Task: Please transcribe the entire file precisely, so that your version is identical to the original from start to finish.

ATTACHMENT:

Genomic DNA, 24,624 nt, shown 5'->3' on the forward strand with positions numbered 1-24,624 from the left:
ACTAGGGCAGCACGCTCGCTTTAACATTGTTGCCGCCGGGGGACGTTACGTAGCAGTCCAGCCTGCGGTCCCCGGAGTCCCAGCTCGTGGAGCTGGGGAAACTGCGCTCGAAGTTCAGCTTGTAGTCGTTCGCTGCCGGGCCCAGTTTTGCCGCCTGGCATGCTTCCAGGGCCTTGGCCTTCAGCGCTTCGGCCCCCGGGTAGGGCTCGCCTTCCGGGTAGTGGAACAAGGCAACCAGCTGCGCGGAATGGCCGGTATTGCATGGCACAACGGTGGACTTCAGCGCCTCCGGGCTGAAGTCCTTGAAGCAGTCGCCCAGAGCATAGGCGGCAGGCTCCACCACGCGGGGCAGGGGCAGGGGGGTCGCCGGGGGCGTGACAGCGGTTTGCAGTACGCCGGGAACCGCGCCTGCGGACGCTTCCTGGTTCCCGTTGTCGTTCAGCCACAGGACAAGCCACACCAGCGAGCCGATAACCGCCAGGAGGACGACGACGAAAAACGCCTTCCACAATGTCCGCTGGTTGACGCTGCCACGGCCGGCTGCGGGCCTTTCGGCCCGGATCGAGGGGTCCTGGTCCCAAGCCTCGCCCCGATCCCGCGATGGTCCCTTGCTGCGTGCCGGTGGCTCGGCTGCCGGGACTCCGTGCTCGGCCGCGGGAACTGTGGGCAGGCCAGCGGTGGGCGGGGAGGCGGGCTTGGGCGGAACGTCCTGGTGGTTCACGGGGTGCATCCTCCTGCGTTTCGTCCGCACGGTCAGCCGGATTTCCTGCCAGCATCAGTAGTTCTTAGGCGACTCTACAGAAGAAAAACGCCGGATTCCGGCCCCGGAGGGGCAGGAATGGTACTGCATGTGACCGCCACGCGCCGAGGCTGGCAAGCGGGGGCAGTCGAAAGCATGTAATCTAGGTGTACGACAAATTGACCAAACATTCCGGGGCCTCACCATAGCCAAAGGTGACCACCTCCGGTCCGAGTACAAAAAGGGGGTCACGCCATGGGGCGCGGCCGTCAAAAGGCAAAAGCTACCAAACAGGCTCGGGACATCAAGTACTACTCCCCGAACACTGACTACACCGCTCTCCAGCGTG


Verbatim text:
Genomic DNA, 24,624 nt, shown 5'->3' on the forward strand with positions numbered 1-24,624 from the left:
ACTAGGGCAGCACGCTCGCTTTAACATTGTTGCCGCCGGGGGACGTTACGTAGCAGTCCAGCCTGCGGTCCCCGGAGTCCCAGCTCGTGGAGCTGGGGAAACTGCGCTCGAAGTTCAGCTTGTAGTCGTTCGCTGCCGGGCCCAGTTTTGCCGCCTGGCATGCTTCCAGGGCCTTGGCCTTCAGCGCTTCGGCCCCCGGGTAGGGCTCGCCTTCCGGGTAGTGGAACAAGGCAACCAGCTGCGCGGAATGGCCGGTATTGCATGGCACAACGGTGGACTTCAGCGCCTCCGGGCTGAAGTCCTTGAAGCAGTCGCCCAGAGCATAGGCGGCAGGCTCCACCACGCGGGGCAGGGGCAGGGGGGTCGCCGGGGGCGTGACAGCGGTTTGCAGTACGCCGGGAACCGCGCCTGCGGACGCTTCCTGGTTCCCGTTGTCGTTCAGCCACAGGACAAGCCACACCAGCGAGCCGATAACCGCCAGGAGGACGACGACGAAAAACGCCTTCCACAATGTCCGCTGGTTGACGCTGCCACGGCCGGCTGCGGGCCTTTCGGCCCGGATCGAGGGGTCCTGGTCCCAAGCCTCGCCCCGATCCCGCGATGGTCCCTTGCTGCGTGCCGGTGGCTCGGCTGCCGGGACTCCGTGCTCGGCCGCGGGAACTGTGGGCAGGCCAGCGGTGGGCGGGGAGGCGGGCTTGGGCGGAACGTCCTGGTGGTTCACGGGGTGCATCCTCCTGCGTTTCGTCCGCACGGTCAGCCGGATTTCCTGCCAGCATCAGTAGTTCTTAGGCGACTCTACAGAAGAAAAACGCCGGATTCCGGCCCCGGAGGGGCAGGAATGGTACTGCATGTGACCGCCACGCGCCGAGGCTGGCAAGCGGGGGCAGTCGAAAGCATGTAATCTAGGTGTACGACAAATTGACCAAACATTCCGGGGCCTCACCATAGCCAAAGGTGACCACCTCCGGTCCGAGTACAAAAAGGGGGTCACGCCATGGGGCGCGGCCGTCAAAAGGCAAAAGCTACCAAACAGGCTCGGGACATCAAGTACTACTCCCCGAACACTGACTACACCGCTCTCCAGCGTG